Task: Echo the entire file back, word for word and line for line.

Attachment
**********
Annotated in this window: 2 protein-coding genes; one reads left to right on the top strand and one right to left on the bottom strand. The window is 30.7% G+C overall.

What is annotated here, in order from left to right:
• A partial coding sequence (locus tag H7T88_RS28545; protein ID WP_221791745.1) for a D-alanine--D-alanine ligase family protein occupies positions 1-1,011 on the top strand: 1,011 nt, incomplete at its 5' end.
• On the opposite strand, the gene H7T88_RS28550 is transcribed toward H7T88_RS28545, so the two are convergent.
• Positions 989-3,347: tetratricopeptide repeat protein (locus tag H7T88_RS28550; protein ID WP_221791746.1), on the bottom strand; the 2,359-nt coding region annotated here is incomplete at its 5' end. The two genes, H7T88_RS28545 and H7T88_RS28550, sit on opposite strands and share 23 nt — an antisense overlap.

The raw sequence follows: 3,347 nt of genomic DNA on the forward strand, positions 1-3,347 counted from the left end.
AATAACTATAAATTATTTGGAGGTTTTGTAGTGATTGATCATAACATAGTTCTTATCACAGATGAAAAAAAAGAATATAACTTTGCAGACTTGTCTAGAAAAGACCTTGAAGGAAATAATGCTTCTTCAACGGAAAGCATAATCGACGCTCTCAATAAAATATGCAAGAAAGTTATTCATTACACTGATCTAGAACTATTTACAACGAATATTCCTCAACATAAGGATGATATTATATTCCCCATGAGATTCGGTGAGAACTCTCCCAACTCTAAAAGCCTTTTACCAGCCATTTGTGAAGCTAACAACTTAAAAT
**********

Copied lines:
Annotated in this window: 2 protein-coding genes; one reads left to right on the top strand and one right to left on the bottom strand. The window is 30.7% G+C overall.

What is annotated here, in order from left to right:
• A partial coding sequence (locus tag H7T88_RS28545; protein ID WP_221791745.1) for a D-alanine--D-alanine ligase family protein occupies positions 1-1,011 on the top strand: 1,011 nt, incomplete at its 5' end.
• On the opposite strand, the gene H7T88_RS28550 is transcribed toward H7T88_RS28545, so the two are convergent.
• Positions 989-3,347: tetratricopeptide repeat protein (locus tag H7T88_RS28550; protein ID WP_221791746.1), on the bottom strand; the 2,359-nt coding region annotated here is incomplete at its 5' end. The two genes, H7T88_RS28545 and H7T88_RS28550, sit on opposite strands and share 23 nt — an antisense overlap.

The raw sequence follows: 3,347 nt of genomic DNA on the forward strand, positions 1-3,347 counted from the left end.
AATAACTATAAATTATTTGGAGGTTTTGTAGTGATTGATCATAACATAGTTCTTATCACAGATGAAAAAAAAGAATATAACTTTGCAGACTTGTCTAGAAAAGACCTTGAAGGAAATAATGCTTCTTCAACGGAAAGCATAATCGACGCTCTCAATAAAATATGCAAGAAAGTTATTCATTACACTGATCTAGAACTATTTACAACGAATATTCCTCAACATAAGGATGATATTATATTCCCCATGAGATTCGGTGAGAACTCTCCCAACTCTAAAAGCCTTTTACCAGCCATTTGTGAAGCTAACAACTTAAAAT